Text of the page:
Word forms: flats
1. countable noun A flat is a set of rooms for living in, usually on one floor and part of a larger building. A flat usually includes a kitchen and bathroom. [mainly British] ⇒ Sara lives with her husband and children in a flat in central London. ⇒ …a block of flats ⇒ Later on, Victor from flat 10 called.regional note: in AM, usually use apartment 2. graded adjective & adjective Something that is flat is level, smooth, or even, rather than sloping, curved, or uneven. ⇒ Tiles can be fixed to any surface as long as it's flat, firm and dry. ⇒ After a moment his right hand moved across the cloth, smoothing it flat. ⇒ ...windows which a thief can reach from a drainpipe or flat roof. ⇒ The sea was calm, perfectly flat. 3. adjective [ADJ n, v-link ADJ, ADJ after v] Flat means horizontal and not upright. ⇒ Two men near him threw themselves flat. ⇒ As heartburn is usually worse when you're lying down in bed, you should avoid lying flat. 4. graded adjective & adjective [usu ADJ n] A flat object is not very tall or deep in relation to its length and width. ⇒ Ellen is walking down the drive with a square flat box balanced on one hand. 5. graded adjective & adjective [ADJ n, v-link ADJ, ADJ after v] Flat land is level, with no high hills or other raised parts. ⇒ To the north lie the flat and fertile farmlands of the Solway plain. ⇒ The landscape became wider, flatter and very scenic. ⇒ The highway stretched out flat and straight ahead.
flatness uncountable noun ⇒ Notice the flatness and the rich, red earth.
6. countable noun [usu pl, usu n N] A low flat area of uncultivated land, especially an area where the ground is soft and wet, can be referred to as flats or a flat. ⇒ The salt marshes and mud flats attract large numbers of waterfowl. 7. countable noun [usu sing] You can refer to one of the broad flat surfaces of an object as the flat of that object. ⇒ He slammed the counter with the flat of his hand. ⇒ ...eight cloves of garlic crushed with the flat of a knife. 8. graded adjective & adjective [usu ADJ n]
Flat shoes have no heels or very low heels. OPPOSITE: high-heeled ⇒ People wear slacks, sweaters, flat shoes, and all manner of casual attire for travel.
Flats are flat shoes. [US] ⇒ His mother looked ten years younger in jeans and flats.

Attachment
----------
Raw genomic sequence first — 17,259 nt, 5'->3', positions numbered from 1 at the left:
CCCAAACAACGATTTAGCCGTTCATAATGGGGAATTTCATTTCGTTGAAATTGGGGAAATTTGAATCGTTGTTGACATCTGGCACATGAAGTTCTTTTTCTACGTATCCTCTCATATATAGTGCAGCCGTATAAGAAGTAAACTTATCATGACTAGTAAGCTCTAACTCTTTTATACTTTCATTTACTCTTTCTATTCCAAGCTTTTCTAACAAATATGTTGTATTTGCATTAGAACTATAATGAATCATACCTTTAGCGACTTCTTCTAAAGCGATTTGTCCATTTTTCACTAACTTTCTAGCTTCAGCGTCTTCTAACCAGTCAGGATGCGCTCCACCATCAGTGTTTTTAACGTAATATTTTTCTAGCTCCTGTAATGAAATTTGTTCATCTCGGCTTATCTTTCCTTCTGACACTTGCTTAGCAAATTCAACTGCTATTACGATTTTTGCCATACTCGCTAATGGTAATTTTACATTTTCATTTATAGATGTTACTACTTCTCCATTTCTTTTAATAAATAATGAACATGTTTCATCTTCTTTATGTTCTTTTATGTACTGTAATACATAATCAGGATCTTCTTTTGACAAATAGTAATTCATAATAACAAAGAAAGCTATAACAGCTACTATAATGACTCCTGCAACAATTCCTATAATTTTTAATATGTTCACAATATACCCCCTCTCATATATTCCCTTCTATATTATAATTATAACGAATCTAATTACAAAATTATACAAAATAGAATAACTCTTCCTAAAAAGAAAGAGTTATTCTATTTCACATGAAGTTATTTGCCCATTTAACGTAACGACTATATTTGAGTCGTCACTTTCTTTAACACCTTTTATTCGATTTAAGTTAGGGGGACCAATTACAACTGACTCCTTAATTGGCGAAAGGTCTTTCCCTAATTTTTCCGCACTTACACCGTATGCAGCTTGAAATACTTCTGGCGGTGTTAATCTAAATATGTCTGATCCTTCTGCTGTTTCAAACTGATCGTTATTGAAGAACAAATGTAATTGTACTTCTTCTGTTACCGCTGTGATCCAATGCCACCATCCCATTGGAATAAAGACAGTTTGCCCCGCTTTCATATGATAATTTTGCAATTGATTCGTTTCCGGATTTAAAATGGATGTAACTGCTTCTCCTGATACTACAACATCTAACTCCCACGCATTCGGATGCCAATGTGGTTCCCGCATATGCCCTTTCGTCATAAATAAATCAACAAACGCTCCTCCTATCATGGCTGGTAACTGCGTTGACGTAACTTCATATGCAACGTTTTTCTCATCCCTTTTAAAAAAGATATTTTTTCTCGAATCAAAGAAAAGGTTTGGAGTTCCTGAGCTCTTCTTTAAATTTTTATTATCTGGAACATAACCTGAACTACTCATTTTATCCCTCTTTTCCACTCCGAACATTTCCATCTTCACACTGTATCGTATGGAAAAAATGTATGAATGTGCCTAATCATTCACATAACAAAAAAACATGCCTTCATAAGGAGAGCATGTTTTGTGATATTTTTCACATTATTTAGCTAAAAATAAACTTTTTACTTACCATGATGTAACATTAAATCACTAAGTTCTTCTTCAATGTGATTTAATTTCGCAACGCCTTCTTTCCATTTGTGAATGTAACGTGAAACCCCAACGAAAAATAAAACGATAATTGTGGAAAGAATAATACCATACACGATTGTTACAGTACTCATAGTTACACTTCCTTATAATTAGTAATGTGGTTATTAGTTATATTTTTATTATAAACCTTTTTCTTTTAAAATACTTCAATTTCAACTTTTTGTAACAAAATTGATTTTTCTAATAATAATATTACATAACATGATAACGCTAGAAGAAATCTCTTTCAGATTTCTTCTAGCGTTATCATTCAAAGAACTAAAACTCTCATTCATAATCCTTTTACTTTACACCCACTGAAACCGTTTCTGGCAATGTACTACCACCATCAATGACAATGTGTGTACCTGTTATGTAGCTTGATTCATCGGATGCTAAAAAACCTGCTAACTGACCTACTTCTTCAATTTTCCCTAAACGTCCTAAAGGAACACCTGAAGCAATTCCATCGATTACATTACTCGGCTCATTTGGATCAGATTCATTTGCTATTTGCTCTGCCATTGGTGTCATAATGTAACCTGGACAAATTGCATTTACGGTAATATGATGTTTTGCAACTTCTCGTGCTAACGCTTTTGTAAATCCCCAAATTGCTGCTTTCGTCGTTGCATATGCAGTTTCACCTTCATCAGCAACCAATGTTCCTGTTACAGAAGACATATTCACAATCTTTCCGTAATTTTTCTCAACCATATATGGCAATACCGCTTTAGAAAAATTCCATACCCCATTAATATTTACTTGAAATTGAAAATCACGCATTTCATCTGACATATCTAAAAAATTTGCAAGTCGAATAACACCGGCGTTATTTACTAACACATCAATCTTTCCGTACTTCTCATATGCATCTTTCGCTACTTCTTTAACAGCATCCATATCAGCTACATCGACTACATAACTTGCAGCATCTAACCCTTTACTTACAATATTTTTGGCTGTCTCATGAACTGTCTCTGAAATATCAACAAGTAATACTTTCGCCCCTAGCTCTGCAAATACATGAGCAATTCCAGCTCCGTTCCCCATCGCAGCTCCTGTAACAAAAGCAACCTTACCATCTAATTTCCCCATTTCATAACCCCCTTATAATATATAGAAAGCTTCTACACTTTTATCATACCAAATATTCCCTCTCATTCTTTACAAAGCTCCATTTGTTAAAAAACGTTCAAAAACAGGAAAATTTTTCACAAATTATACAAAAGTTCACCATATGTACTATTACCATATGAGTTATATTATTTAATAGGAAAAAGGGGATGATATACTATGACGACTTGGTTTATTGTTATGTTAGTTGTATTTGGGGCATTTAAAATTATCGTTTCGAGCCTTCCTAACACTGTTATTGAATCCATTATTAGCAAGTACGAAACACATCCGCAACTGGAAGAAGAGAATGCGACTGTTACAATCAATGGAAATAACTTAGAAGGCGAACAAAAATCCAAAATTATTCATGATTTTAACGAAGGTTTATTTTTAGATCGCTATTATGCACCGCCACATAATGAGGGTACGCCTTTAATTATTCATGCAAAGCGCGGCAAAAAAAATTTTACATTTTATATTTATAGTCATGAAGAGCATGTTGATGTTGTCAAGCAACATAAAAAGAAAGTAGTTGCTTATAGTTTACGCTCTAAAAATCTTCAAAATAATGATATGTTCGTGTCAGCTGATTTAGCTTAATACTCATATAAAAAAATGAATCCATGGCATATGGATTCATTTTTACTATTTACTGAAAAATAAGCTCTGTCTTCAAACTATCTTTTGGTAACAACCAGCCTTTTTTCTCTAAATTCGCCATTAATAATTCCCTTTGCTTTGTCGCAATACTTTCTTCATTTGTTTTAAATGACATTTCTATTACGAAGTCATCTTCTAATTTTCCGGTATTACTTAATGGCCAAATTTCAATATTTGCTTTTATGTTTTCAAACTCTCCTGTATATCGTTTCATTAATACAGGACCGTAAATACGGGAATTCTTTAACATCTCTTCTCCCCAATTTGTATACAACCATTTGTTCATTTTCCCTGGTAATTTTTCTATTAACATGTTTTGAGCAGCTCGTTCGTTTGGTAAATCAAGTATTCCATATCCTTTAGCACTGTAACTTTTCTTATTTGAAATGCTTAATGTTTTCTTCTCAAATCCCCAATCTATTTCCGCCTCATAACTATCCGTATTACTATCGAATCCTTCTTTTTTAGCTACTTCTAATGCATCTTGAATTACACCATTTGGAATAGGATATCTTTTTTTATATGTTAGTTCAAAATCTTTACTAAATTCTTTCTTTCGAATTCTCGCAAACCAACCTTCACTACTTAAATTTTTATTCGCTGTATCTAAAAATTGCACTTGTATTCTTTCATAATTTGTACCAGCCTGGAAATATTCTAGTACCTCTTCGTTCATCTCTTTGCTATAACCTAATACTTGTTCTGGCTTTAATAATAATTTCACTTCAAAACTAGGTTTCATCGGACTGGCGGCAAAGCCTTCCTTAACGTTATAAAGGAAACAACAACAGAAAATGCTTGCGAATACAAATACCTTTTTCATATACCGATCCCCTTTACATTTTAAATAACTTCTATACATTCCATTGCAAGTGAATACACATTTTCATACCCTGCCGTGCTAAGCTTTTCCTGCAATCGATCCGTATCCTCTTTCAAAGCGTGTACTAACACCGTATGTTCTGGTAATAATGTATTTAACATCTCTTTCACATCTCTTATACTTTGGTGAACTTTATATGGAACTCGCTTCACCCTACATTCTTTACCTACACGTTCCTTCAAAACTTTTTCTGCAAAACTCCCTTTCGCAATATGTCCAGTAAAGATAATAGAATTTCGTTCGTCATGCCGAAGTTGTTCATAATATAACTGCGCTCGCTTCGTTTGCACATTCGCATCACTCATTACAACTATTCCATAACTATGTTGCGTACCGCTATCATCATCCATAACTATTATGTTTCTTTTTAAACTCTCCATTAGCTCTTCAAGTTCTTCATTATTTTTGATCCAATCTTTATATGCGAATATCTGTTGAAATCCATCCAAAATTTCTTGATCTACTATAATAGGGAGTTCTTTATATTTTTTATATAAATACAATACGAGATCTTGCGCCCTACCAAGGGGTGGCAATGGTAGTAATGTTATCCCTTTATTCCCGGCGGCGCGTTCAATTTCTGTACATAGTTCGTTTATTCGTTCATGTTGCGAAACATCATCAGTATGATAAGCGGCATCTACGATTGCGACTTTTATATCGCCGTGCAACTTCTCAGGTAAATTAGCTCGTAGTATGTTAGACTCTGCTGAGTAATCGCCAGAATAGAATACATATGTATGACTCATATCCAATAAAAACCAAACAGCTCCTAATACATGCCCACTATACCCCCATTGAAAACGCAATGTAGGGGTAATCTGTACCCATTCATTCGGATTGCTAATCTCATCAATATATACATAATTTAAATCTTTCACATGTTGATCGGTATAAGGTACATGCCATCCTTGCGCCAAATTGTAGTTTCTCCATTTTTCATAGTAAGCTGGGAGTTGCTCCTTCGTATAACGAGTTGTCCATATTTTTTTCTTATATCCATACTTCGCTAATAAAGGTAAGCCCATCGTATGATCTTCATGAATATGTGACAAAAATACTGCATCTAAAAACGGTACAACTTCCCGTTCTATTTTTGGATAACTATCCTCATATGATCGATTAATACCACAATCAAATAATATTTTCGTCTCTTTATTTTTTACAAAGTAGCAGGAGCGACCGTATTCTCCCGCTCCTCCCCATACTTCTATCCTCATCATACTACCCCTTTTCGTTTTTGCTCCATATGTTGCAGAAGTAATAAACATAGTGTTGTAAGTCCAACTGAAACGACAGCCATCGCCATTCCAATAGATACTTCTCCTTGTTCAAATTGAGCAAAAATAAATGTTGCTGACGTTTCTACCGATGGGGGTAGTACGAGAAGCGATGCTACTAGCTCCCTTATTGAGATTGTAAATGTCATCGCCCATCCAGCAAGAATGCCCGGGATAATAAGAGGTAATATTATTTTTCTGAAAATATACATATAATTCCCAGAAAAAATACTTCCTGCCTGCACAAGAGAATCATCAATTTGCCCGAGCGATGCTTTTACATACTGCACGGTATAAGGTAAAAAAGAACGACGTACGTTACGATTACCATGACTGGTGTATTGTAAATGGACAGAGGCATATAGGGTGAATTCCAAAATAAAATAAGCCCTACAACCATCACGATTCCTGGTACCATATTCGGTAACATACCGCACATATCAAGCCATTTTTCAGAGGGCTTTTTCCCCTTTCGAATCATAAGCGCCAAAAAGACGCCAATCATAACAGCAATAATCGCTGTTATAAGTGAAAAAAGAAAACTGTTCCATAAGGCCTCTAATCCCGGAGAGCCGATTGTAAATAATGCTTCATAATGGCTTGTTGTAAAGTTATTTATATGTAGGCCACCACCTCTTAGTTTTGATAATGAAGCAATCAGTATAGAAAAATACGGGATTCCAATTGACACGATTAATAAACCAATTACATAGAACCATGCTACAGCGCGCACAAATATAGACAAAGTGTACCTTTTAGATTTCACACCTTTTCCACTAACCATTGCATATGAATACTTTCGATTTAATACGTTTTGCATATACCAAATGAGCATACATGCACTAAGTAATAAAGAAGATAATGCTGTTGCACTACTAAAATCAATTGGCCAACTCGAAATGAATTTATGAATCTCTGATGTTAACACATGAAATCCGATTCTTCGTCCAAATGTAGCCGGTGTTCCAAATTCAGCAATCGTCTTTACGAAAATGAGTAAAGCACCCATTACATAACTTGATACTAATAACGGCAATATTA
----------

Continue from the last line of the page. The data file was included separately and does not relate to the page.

9. graded adjective & adjective A flat tyre, ball, or balloon does not have enough air in it. 10. countable noun
A flat is a tyre that does not have enough air in it. ⇒ Then, after I finally got back on the highway, I developed a flat.
11. graded adjective & adjective
A drink that is flat is no longer fizzy. ⇒ Could this really stop the champagne from going flat?
12. graded adjective & adjective A flat battery has lost some or all of its electrical charge. [mainly British] OPPOSITE: charged ⇒ His car alarm had been going off for two days and, as a result, the battery was flat.regional note: in AM, use dead 13. graded adjective & adjective If you have flat feet, the arches of your feet are too low. ⇒ The condition of flat feet runs in families. 14. adjective [ADJ n] A flat denial or refusal is definite and firm, and is unlikely to be changed. ⇒ The Foreign Ministry has issued a flat denial of any involvement. ⇒ She is likely to give you a flat refusal. flatly
adverb [usu ADV with v, oft ADV adj] ⇒ Michael flatly denied virtually every rumour. ⇒ He flatly refused to discuss it. ⇒ I could use some money, Sarah told him flatly. 15. adjective If you say that something happened, for example, in ten seconds flat or ten minutes flat, you are emphasizing that it happened surprisingly quickly and only took ten seconds or ten minutes. [emphasis] ⇒ You're sitting behind an engine that'll move you from 0 to 60mph in six seconds flat. ⇒ I had it all explained to me in two minutes flat. 16. adjective [ADJ n] A flat rate, price, or percentage is one that is fixed and which applies in every situation. ⇒ Fees are charged at a flat rate, rather than on a percentage basis. ⇒ Sometimes there's a flat fee for carrying out a particular task. ⇒ Medicare is preparing to cut all payments by a flat 2%. 17. graded adjective & adjective If trade or business is flat, it is slow and inactive, rather than busy and improving or increasing. ⇒ During the first eight months of this year, sales of big pickups were up 14% while car sales stayed flat. ⇒ For the country overall, house prices have remained flat. 18. graded adjective & adjective If you describe something as flat, you mean that it is dull and not exciting or interesting. ⇒ The past few days have seemed comparatively flat and empty. ⇒ It is a long time since a party leader delivered such a dreadfully flat speech as he did yesterday.
flatness uncountable noun ⇒ Kenworthy detected a certain flatness in the days that followed.
19. graded adjective & adjective You use flat to describe someone's voice when they are saying something without expressing any emotion. ⇒ 'Whatever you say,' he said in a deadly flat voice. 'I'll sit here and wait.' ⇒ Her voice was flat, with no question or hope in it. flatly
graded adverb & adverb [ADV after v] ⇒ I know you,' he said flatly, matter-of-fact, neutral in tone. 20. adjective [n ADJ] Flat is used after a letter representing a musical note to show that the note should be played or sung half a tone lower than the note which otherwise matches that letter. Flat is often represented by the symbol ♭ after the letter. ⇒ ...Schubert's B flat Piano Trio (Opus 99). 21. graded adverb & adverb [ADV after v]
If someone sings flat or if a musical instrument is flat, their singing or the instrument is slightly lower in pitch than it should be. ⇒ Her vocal range was, to say the least of it, limited, and she had a distressing tendency to sing flat.
Flat is also an adjective. ⇒ He had been fired because his singing was flat.
COBUILD Advanced English Dictionary. Copyright © Harper Collins Publishers